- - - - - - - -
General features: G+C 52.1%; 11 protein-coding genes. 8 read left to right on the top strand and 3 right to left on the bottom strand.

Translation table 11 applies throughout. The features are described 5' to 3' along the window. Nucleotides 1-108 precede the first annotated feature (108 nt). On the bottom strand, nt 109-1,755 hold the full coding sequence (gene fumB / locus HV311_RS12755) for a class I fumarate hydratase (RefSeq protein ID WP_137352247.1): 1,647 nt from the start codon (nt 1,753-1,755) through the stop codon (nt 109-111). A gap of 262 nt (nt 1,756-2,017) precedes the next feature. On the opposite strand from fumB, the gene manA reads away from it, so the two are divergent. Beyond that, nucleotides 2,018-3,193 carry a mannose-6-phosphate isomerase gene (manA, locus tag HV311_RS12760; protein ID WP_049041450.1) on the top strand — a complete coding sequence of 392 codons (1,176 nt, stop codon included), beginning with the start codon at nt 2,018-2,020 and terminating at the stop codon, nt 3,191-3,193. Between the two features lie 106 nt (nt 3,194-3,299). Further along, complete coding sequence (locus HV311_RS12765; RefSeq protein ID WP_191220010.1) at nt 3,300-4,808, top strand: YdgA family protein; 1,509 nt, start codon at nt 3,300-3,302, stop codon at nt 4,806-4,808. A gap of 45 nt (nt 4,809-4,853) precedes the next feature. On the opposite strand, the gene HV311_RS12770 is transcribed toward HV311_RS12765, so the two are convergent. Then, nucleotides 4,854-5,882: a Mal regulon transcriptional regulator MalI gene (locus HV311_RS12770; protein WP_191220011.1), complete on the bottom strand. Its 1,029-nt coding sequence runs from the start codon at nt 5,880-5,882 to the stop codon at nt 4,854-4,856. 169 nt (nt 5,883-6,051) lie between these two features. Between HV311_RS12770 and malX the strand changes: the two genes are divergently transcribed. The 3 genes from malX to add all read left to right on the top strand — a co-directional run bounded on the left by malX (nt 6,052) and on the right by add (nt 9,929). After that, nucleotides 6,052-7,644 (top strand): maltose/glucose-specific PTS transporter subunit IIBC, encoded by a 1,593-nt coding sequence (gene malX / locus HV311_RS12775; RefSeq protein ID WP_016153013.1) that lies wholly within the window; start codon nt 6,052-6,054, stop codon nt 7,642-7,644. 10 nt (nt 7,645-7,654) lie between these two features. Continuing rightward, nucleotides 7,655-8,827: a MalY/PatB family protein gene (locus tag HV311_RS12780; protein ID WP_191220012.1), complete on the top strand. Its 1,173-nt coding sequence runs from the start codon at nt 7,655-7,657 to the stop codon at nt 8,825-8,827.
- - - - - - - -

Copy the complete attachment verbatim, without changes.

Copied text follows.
General features: G+C 52.1%; 11 protein-coding genes. 8 read left to right on the top strand and 3 right to left on the bottom strand.

Translation table 11 applies throughout. The features are described 5' to 3' along the window. Nucleotides 1-108 precede the first annotated feature (108 nt). On the bottom strand, nt 109-1,755 hold the full coding sequence (gene fumB / locus HV311_RS12755) for a class I fumarate hydratase (RefSeq protein ID WP_137352247.1): 1,647 nt from the start codon (nt 1,753-1,755) through the stop codon (nt 109-111). A gap of 262 nt (nt 1,756-2,017) precedes the next feature. On the opposite strand from fumB, the gene manA reads away from it, so the two are divergent. Beyond that, nucleotides 2,018-3,193 carry a mannose-6-phosphate isomerase gene (manA, locus tag HV311_RS12760; protein ID WP_049041450.1) on the top strand — a complete coding sequence of 392 codons (1,176 nt, stop codon included), beginning with the start codon at nt 2,018-2,020 and terminating at the stop codon, nt 3,191-3,193. Between the two features lie 106 nt (nt 3,194-3,299). Further along, complete coding sequence (locus HV311_RS12765; RefSeq protein ID WP_191220010.1) at nt 3,300-4,808, top strand: YdgA family protein; 1,509 nt, start codon at nt 3,300-3,302, stop codon at nt 4,806-4,808. A gap of 45 nt (nt 4,809-4,853) precedes the next feature. On the opposite strand, the gene HV311_RS12770 is transcribed toward HV311_RS12765, so the two are convergent. Then, nucleotides 4,854-5,882: a Mal regulon transcriptional regulator MalI gene (locus HV311_RS12770; protein WP_191220011.1), complete on the bottom strand. Its 1,029-nt coding sequence runs from the start codon at nt 5,880-5,882 to the stop codon at nt 4,854-4,856. 169 nt (nt 5,883-6,051) lie between these two features. Between HV311_RS12770 and malX the strand changes: the two genes are divergently transcribed. The 3 genes from malX to add all read left to right on the top strand — a co-directional run bounded on the left by malX (nt 6,052) and on the right by add (nt 9,929). After that, nucleotides 6,052-7,644 (top strand): maltose/glucose-specific PTS transporter subunit IIBC, encoded by a 1,593-nt coding sequence (gene malX / locus HV311_RS12775; RefSeq protein ID WP_016153013.1) that lies wholly within the window; start codon nt 6,052-6,054, stop codon nt 7,642-7,644. 10 nt (nt 7,645-7,654) lie between these two features. Continuing rightward, nucleotides 7,655-8,827: a MalY/PatB family protein gene (locus tag HV311_RS12780; protein ID WP_191220012.1), complete on the top strand. Its 1,173-nt coding sequence runs from the start codon at nt 7,655-7,657 to the stop codon at nt 8,825-8,827.